To avoid a crash, Daly and Watson describe five crucial subjects or themes that  new leaders need to understand before they charge forward. This will require structured on-going dialogue with your boss that they call “the five conversations:”

  1. The Situation Conversation – discover how your boss perceives the current standing or status of the overall organization and your unit. Your goal is to ensure a shared understanding of the challenges and opportunities you face.
  2. The Expectations Conversation – define, clarify, and perhaps, negotiate what success looks like for you in your new job.
  3. The Style Conversation – discuss and determine how the relationship with your new boss will work. How do you each prefer to communicate, what boundaries exist, how are decisions made, and how frequent do you need to interact to ensure trust and success.
  4. The Resources Conversation – determine what resources are available, what you believe you need, confirm how resources are allocated and begin negotiating to ensure access to critical resources.
  5. The Personal Development Conversation – mutually identify opportunities and expectations for continual development to ensure success in your current and future roles in the organization.

In reality these will not be distinct one-time conversations but they are a framework to help new leaders strategically approach the transition to a new role. This is a time that it is “all about you!”

Todd Thorsgaard

Common good doesn’t mean we all agree

conflictLeading for the common good isn’t peaceful. Agreement isn’t the goal. Paraphrasing writer Walter Lippmann, “when we all think alike, no one thinks very much.” To work together for the common good a leader needs to be prepared for conflict and embrace conflict.

Liane Davey, author of You First: Inspire Your Team to Grow Up, Get Along, and get Stuff Done, reminds us that for teams to be effective and work together they need to experience tension and disagreement, wrestle with it, push back, open up, share, listen and only then move forward. It’s not a quiet process and not what we often think of as good leadership. But think about the best teams you have worked on. Was it acceptable to have a different opinion? To raise a concern? Or to even get a little worked up about the problem you were addressing? I bet it was!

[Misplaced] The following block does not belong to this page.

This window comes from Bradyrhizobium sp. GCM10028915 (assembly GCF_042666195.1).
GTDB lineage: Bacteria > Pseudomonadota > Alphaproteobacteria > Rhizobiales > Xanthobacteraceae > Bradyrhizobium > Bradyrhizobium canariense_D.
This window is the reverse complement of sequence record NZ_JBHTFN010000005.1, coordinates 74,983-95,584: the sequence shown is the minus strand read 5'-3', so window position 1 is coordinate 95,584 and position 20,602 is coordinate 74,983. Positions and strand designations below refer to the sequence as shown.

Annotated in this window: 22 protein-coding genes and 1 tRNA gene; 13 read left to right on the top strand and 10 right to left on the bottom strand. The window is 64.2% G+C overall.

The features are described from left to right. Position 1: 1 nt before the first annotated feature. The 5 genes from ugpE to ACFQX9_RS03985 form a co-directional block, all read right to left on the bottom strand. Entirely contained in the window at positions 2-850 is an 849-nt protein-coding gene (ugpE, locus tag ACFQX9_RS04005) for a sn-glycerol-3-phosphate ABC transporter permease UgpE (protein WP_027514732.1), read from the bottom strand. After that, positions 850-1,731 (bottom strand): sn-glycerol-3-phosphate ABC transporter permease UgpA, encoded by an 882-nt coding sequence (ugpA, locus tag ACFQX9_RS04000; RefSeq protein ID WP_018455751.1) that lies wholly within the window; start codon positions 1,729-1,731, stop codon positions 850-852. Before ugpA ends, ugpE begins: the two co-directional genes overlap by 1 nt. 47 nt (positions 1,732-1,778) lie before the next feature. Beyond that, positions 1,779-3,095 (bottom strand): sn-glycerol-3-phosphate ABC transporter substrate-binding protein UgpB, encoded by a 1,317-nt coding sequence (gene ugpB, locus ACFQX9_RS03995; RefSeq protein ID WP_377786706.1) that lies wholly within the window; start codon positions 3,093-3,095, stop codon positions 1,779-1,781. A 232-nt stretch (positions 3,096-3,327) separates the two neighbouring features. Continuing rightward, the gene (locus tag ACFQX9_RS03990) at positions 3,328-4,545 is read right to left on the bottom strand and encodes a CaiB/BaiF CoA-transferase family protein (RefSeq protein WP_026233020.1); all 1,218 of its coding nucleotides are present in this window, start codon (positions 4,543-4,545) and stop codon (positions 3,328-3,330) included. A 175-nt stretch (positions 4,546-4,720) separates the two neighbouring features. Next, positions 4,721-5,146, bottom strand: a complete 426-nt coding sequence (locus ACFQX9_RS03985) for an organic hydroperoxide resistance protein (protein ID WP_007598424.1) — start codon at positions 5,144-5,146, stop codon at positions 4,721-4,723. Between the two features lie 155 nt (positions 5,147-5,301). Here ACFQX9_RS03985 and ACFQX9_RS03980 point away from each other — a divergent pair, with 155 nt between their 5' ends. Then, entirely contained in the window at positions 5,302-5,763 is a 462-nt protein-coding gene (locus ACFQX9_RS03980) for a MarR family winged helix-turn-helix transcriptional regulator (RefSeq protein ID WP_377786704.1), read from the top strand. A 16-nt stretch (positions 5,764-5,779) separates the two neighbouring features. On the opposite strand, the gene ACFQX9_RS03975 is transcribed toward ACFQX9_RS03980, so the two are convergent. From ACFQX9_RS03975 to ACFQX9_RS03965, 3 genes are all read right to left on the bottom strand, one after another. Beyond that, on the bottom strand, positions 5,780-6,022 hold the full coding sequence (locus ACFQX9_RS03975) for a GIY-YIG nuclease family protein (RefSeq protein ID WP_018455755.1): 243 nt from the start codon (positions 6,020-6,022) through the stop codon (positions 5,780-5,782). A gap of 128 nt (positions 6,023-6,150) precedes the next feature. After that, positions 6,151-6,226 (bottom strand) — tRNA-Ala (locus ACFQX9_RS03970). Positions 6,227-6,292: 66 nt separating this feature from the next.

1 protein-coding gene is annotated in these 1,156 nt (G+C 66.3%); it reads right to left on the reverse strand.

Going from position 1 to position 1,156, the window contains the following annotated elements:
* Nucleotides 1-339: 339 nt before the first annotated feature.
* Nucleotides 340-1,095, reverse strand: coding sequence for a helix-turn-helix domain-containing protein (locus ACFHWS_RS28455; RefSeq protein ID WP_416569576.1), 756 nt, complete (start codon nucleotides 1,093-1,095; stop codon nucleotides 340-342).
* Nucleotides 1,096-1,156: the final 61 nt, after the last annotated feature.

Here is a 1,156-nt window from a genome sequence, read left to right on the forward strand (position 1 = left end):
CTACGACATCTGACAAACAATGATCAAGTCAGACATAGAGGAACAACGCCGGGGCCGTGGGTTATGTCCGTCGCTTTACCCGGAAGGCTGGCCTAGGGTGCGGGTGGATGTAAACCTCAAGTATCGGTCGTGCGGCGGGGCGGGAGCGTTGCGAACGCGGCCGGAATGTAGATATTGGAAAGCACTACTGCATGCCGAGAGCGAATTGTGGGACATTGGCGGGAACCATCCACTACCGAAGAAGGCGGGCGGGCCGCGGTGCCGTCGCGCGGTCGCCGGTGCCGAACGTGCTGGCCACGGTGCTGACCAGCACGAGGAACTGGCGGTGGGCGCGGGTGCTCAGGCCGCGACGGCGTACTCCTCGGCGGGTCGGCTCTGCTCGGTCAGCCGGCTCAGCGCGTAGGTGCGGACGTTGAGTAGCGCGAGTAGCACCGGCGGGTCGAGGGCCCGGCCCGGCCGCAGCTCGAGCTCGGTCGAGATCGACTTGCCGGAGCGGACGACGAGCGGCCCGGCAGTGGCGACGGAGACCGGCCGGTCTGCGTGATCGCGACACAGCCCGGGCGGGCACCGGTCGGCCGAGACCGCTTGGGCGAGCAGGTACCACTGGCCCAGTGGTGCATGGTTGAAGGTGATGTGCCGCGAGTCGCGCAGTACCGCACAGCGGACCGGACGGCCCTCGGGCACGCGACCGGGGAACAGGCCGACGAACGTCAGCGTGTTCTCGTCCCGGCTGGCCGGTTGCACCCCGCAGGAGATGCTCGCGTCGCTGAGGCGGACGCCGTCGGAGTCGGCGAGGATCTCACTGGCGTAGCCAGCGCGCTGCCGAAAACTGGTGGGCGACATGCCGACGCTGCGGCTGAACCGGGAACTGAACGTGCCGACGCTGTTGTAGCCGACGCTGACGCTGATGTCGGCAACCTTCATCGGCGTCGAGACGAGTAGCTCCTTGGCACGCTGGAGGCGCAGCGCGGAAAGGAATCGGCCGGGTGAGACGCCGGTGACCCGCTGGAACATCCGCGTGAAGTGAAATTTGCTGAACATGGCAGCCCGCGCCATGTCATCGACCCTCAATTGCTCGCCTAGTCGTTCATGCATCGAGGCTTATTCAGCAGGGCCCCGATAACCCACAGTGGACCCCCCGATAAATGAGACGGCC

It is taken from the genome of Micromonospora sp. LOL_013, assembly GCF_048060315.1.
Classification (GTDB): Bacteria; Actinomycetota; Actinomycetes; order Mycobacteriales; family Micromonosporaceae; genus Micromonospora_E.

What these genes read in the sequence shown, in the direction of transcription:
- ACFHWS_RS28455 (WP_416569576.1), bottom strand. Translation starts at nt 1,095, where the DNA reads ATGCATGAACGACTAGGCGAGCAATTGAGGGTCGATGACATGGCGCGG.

If you are willing to dive into the messiness of collaboration and conflict as a necessary element of moving towards a common good, Davey recently shared three ideas that leaders can use to help their teams embrace “productive conflict.”

  1. Define, discuss and understand the different roles and agendas of each person on the team. Take the time to ensure that everyone understands that each person has an  agenda based on their role and that each agenda is different. Not better or worse but different. And that it is normal for the different agendas to lead to conflict that is not personal but necessary to reach the best solution in the end. Make it OK to disagree based on their unique roles and responsibilities.
  2. Pay attention to style differences between team members. Use a tool or a facilitated discussion to clarify the different approaches team members use to learn, take in information, communicate, make decisions, or do tasks. Ensure that each style is described in a positive way and highlight the value that each style brings to the team. Finally, highlight how it is natural for conflict to arise due to style differences and that you expect people to leverage their styles to facilitate collaboration, even if it gets uncomfortable.